A team of researchers has found new Spectre exploits affecting both Intel and AMD processors. The currently available mitigations do not avoid an attack using the new exploits, but researchers are still unsure about the difficulty of using the newly found vulnerabilities in a real-world application.
The paper (via Phoronix) shared by the researchers of the University of Virginia and University of California San Diego shows that there are three attacks exploiting micro-op cache vulnerabilities. Considering Intel has been using micro-op caches since Sandy Bridge and AMD since the first Zen architecture, most modern systems are prone to an attack using these exploits.
Using the micro-op cache exploits, attackers may steal information from the system. The paper explains that there are three attacks to be aware of:
- A same thread cross-domain attack that leaks secrets across the user- kernel boundary.
- A cross-SMT thread attack that transmits secrets across two SMT threads running on the micro-op cache.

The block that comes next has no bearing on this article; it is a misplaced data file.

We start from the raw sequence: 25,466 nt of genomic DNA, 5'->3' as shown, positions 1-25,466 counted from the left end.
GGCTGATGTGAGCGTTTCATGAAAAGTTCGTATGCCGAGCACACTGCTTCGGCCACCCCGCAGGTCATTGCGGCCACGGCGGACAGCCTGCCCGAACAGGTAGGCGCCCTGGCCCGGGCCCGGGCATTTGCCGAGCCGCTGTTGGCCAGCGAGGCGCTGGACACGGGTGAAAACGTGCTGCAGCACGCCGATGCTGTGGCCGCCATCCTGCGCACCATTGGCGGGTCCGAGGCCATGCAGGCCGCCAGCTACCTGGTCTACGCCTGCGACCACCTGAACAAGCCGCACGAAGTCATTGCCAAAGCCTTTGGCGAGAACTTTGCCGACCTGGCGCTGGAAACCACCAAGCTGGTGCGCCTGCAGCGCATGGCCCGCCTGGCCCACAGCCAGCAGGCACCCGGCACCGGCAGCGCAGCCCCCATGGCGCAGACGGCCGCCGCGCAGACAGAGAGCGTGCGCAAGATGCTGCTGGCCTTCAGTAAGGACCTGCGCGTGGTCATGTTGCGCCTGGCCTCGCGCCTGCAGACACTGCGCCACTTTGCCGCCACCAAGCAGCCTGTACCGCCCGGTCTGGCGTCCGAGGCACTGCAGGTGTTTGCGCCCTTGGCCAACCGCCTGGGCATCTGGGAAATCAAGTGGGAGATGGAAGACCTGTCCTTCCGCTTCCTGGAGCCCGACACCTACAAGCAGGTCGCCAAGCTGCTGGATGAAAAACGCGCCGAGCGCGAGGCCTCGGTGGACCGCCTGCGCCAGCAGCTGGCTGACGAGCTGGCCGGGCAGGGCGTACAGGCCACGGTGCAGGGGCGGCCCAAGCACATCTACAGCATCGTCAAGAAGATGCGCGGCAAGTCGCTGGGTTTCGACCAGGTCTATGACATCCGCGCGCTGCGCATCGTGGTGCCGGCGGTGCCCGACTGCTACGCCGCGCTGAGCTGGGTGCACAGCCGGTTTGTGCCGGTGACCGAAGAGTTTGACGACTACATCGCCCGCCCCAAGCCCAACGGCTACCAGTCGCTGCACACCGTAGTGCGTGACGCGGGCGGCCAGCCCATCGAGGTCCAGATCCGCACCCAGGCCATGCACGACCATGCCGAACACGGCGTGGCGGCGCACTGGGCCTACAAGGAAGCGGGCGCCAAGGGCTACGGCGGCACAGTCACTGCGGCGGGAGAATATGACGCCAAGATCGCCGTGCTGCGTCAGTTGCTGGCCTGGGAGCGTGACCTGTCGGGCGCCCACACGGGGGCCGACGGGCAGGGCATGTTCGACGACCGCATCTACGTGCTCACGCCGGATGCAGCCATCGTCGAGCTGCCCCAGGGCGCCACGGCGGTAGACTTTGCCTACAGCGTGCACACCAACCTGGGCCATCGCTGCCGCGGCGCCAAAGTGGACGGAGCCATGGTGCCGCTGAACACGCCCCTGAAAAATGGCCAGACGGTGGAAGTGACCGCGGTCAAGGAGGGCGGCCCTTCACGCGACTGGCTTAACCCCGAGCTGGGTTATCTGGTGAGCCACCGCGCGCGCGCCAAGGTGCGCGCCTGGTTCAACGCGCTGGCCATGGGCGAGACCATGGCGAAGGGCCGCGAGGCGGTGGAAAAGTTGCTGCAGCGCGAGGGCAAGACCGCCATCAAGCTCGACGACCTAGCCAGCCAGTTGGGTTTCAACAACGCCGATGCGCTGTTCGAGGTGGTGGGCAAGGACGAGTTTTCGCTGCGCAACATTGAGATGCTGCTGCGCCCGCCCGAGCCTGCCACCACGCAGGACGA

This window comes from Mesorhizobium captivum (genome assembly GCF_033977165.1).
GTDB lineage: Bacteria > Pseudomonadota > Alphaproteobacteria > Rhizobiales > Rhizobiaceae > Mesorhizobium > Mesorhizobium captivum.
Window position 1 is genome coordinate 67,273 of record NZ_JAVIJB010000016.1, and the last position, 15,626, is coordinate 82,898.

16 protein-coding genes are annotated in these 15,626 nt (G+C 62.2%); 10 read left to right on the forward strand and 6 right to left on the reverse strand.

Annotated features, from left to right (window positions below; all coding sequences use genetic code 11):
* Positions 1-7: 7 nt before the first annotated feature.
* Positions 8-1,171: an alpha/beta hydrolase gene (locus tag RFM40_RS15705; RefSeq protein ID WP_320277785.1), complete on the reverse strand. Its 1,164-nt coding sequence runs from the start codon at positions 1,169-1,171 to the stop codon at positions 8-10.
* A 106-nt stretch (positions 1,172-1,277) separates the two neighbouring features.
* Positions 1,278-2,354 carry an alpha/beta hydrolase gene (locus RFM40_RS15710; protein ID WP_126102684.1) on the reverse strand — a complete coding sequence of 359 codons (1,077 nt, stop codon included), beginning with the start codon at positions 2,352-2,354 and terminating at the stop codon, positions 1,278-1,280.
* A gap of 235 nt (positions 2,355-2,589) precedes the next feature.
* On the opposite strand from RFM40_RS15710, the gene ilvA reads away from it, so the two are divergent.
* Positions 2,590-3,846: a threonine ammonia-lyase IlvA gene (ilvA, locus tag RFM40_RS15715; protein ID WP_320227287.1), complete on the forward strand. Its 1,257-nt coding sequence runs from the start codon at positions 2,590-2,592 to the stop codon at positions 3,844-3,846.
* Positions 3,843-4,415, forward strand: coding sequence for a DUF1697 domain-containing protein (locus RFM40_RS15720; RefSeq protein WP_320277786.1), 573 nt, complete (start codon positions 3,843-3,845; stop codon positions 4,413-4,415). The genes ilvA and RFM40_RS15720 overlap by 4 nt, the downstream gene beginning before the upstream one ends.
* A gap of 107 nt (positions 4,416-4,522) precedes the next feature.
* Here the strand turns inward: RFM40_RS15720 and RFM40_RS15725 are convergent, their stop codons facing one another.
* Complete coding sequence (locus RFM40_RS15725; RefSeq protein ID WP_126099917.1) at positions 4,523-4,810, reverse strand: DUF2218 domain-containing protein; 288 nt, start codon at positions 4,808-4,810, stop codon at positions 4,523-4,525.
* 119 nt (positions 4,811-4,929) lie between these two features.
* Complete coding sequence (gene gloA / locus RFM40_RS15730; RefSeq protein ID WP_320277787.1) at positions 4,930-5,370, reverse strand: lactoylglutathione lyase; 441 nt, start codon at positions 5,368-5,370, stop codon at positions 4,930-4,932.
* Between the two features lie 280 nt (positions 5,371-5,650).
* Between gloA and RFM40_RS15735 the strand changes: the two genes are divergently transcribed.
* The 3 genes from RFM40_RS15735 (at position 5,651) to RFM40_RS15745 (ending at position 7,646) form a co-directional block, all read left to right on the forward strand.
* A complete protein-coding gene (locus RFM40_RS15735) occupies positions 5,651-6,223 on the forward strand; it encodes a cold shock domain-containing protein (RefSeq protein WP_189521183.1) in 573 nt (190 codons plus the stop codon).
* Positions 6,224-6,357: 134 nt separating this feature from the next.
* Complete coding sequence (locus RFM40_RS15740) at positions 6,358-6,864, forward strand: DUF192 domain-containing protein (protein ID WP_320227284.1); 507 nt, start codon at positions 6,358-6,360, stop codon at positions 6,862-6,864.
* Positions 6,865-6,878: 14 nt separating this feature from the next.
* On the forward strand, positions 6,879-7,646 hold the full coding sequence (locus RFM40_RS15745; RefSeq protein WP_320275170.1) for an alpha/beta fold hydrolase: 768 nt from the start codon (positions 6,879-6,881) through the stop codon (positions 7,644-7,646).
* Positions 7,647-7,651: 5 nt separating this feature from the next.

- Transient execution attacks that have the ability to leak an unauthorized secret accessed along a misspeculated path, even before the transient instruction is dispatched to execution, breaking several existing invisible speculation and fencing-based solutions that mitigate Spectre.
The researchers believe that these exploits will be harder to mitigate without decreasing performance of the CPU. Both Intel and AMD are aware of these new exploits but there is no timeline for when mitigations may start to roll out.
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KitGuru says: Spectre has reared its ugly head once again, this time with fresh exploits. Hopefully we'll hear from Intel and AMD soon on the plan to mitigate these newly found vulnerabilities.